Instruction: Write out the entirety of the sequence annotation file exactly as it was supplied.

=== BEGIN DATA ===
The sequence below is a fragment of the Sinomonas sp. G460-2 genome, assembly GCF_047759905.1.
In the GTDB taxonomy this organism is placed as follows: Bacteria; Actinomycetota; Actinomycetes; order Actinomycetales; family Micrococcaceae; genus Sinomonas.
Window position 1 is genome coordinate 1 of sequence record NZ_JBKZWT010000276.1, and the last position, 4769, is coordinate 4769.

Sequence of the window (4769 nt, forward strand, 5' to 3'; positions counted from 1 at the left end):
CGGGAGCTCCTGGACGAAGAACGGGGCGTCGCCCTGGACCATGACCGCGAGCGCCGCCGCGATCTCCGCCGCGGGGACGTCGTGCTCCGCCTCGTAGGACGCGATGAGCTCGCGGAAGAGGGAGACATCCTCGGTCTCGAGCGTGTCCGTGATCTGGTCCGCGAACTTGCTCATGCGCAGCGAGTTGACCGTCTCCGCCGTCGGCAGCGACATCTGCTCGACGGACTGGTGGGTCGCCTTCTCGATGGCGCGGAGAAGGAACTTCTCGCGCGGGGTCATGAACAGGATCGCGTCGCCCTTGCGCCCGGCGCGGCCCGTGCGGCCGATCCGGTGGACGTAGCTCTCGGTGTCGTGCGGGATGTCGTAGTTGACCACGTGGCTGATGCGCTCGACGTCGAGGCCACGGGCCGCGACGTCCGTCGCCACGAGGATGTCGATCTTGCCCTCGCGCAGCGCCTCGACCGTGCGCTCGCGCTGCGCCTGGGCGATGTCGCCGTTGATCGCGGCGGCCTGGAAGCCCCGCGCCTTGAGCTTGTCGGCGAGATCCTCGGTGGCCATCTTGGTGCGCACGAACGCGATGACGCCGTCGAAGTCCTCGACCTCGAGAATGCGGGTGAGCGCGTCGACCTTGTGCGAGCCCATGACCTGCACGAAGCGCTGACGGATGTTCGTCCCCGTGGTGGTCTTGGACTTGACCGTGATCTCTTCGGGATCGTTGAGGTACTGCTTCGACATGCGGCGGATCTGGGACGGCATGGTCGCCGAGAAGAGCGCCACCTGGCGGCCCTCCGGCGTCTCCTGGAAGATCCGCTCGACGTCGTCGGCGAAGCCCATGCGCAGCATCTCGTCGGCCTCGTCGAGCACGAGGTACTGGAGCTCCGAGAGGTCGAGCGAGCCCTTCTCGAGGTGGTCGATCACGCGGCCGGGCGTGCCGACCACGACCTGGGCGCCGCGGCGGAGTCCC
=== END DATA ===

The sequence below is a fragment of the Sinomonas sp. G460-2 genome, assembly GCF_047759905.1.
In the GTDB taxonomy this organism is placed as follows: Bacteria; Actinomycetota; Actinomycetes; order Actinomycetales; family Micrococcaceae; genus Sinomonas.
Window position 1 is genome coordinate 1 of sequence record NZ_JBKZWT010000276.1, and the last position, 4769, is coordinate 4769.

Sequence of the window (4769 nt, forward strand, 5' to 3'; positions counted from 1 at the left end):
CGGGAGCTCCTGGACGAAGAACGGGGCGTCGCCCTGGACCATGACCGCGAGCGCCGCCGCGATCTCCGCCGCGGGGACGTCGTGCTCCGCCTCGTAGGACGCGATGAGCTCGCGGAAGAGGGAGACATCCTCGGTCTCGAGCGTGTCCGTGATCTGGTCCGCGAACTTGCTCATGCGCAGCGAGTTGACCGTCTCCGCCGTCGGCAGCGACATCTGCTCGACGGACTGGTGGGTCGCCTTCTCGATGGCGCGGAGAAGGAACTTCTCGCGCGGGGTCATGAACAGGATCGCGTCGCCCTTGCGCCCGGCGCGGCCCGTGCGGCCGATCCGGTGGACGTAGCTCTCGGTGTCGTGCGGGATGTCGTAGTTGACCACGTGGCTGATGCGCTCGACGTCGAGGCCACGGGCCGCGACGTCCGTCGCCACGAGGATGTCGATCTTGCCCTCGCGCAGCGCCTCGACCGTGCGCTCGCGCTGCGCCTGGGCGATGTCGCCGTTGATCGCGGCGGCCTGGAAGCCCCGCGCCTTGAGCTTGTCGGCGAGATCCTCGGTGGCCATCTTGGTGCGCACGAACGCGATGACGCCGTCGAAGTCCTCGACCTCGAGAATGCGGGTGAGCGCGTCGACCTTGTGCGAGCCCATGACCTGCACGAAGCGCTGACGGATGTTCGTCCCCGTGGTGGTCTTGGACTTGACCGTGATCTCTTCGGGATCGTTGAGGTACTGCTTCGACATGCGGCGGATCTGGGACGGCATGGTCGCCGAGAAGAGCGCCACCTGGCGGCCCTCCGGCGTCTCCTGGAAGATCCGCTCGACGTCGTCGGCGAAGCCCATGCGCAGCATCTCGTCGGCCTCGTCGAGCACGAGGTACTGGAGCTCCGAGAGGTCGAGCGAGCCCTTCTCGAGGTGGTCGATCACGCGGCCGGGCGTGCCGACCACGACCTGGGCGCCGCGGCGGAGTCCC